Acer to Offer MS Windows and Linux on Netbooks

Dennis Faas's picture

Acer has confirmed it will include both Windows and Google Android operating systems on all its future dual-core netbooks. While the idea of a twin-system machine isn't new, this represents the biggest commitment yet by a manufacturer to the concept.

While many end users employ Linux and Windows together, relatively few manufacturers offer both on a machine fresh out of the box. That's understandable: the logic goes that most people who'd be happy to use Linux install it themselves or opt for a Linux-only machine rather than pay for a more expensive Windows model.

Acer has offered a range of netbooks running either system, but has also launched two previous models that have both installed. Users can automatically switch from Android to Windows by clicking a button, though must reboot the machine to go back to Android. (Source:

Linux Instant-On Option Attractive

Rather than use the traditional selling points of open source systems (lower cost, more secure, more flexibility), Acer promoted the Android system on these machines as a measure of convenience: while users had Windows for "full-blown computing", they could use Android when they wanted to quickly check email or a website and didn't want to wait for the full Windows boot process.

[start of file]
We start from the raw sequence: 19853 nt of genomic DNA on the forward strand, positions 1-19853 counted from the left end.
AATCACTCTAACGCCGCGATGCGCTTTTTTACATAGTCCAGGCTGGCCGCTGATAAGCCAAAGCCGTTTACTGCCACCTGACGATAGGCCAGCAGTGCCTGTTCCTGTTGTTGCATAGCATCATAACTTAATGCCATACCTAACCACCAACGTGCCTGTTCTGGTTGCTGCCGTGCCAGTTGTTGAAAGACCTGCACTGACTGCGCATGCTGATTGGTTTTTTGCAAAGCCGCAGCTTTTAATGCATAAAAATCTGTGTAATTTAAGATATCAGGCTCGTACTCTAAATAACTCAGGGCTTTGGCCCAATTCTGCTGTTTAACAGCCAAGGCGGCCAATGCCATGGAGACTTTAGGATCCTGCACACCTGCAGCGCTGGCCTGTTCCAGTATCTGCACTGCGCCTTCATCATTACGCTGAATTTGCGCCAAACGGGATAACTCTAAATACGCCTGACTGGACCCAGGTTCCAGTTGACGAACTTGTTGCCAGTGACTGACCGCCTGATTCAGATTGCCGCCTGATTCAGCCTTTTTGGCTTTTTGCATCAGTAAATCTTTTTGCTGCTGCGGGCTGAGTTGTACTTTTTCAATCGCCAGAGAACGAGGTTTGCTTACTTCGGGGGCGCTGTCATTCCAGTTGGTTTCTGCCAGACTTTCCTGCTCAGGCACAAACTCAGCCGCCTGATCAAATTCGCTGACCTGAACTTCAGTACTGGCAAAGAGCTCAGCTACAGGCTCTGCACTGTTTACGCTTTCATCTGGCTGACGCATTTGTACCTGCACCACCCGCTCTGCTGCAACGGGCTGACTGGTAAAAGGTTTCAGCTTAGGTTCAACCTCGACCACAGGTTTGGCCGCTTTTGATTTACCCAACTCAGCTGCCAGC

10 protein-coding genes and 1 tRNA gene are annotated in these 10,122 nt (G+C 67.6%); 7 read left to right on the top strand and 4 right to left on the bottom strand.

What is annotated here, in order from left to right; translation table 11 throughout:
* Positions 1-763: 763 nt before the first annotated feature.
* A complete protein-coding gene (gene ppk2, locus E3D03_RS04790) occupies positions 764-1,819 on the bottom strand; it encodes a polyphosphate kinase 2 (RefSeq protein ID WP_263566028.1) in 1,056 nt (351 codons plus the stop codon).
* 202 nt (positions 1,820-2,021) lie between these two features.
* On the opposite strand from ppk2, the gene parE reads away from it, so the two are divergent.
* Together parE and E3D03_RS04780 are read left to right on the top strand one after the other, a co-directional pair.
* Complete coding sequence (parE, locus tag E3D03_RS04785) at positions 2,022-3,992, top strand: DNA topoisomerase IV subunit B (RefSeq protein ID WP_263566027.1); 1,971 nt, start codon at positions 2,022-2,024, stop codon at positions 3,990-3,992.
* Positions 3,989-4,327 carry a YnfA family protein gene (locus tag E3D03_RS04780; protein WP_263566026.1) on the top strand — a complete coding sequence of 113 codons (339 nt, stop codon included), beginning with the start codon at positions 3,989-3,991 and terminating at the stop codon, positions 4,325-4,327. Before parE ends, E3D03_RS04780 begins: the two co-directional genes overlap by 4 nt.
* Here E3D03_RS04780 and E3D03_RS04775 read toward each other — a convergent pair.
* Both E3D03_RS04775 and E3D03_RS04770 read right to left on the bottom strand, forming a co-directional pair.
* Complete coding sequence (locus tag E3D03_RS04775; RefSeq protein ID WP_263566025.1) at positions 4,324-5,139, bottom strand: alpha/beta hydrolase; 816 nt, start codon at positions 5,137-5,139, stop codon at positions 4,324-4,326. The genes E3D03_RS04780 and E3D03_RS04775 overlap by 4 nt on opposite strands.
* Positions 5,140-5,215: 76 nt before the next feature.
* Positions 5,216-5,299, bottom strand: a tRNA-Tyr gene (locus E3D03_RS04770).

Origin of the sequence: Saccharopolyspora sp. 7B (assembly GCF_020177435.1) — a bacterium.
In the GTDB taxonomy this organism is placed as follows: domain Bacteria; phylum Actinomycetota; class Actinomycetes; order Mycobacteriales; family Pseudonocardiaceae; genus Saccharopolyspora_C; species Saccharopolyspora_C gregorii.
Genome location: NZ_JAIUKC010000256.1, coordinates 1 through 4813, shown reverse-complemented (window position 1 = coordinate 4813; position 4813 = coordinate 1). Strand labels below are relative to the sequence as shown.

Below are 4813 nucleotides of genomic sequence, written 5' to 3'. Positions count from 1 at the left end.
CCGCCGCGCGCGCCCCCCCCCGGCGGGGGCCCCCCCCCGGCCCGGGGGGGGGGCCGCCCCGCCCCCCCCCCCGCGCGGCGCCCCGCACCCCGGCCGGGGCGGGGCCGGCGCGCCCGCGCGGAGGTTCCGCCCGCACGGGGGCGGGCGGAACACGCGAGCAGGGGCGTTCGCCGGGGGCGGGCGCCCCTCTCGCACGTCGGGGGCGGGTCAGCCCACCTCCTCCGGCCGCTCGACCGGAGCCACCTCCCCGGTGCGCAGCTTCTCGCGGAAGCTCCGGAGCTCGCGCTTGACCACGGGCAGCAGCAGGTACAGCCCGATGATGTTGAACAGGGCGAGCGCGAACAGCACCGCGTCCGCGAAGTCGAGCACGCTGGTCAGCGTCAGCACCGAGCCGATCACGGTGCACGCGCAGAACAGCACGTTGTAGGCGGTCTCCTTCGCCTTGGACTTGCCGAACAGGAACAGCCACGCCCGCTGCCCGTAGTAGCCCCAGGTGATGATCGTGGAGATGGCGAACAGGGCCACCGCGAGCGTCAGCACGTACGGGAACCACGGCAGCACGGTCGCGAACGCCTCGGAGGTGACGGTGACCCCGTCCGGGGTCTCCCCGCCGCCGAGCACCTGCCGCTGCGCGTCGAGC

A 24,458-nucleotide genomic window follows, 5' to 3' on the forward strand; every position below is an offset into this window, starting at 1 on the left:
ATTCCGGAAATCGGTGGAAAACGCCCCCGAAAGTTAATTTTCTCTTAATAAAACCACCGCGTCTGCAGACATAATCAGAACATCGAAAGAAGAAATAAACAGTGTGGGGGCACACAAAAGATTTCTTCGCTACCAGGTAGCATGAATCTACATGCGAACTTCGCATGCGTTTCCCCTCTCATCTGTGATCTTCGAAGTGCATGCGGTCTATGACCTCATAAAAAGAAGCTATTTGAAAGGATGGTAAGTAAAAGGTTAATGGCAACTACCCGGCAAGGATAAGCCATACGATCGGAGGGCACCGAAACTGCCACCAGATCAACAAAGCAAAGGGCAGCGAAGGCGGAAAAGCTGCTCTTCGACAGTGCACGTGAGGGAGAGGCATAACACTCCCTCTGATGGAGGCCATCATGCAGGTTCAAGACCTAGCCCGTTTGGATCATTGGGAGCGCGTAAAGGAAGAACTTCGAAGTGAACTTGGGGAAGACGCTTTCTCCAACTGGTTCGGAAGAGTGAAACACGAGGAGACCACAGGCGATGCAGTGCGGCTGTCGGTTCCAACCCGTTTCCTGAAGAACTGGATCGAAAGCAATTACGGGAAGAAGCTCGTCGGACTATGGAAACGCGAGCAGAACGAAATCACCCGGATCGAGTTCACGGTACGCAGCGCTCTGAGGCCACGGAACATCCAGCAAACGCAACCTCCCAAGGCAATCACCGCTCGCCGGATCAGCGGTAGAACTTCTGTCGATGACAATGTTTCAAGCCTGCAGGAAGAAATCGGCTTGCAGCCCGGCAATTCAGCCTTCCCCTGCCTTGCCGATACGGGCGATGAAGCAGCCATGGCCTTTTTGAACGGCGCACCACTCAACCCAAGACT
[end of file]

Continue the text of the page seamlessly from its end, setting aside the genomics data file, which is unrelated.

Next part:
Dual-Core Power Brought to Netbooks

Acer's dual-OS machines will have processor chips set up in a way that run as if there were two processors, meaning the machine can carry out two actions at the same split second.

The main advantage of this is that it allows a computer to run a processor-intensive task such as converting video footage or compressing files, but still be able to carry out other functions without a delay. Although dual-core systems are virtually standard on desktop PCs, they are still relatively high-end in the netbook market.

Acer's thinking is said to be that adding Android to a machine costs very little (there's no license fee, so it's merely logistical costs), and this cost is outweighed by the additional benefit to consumers. (Source:

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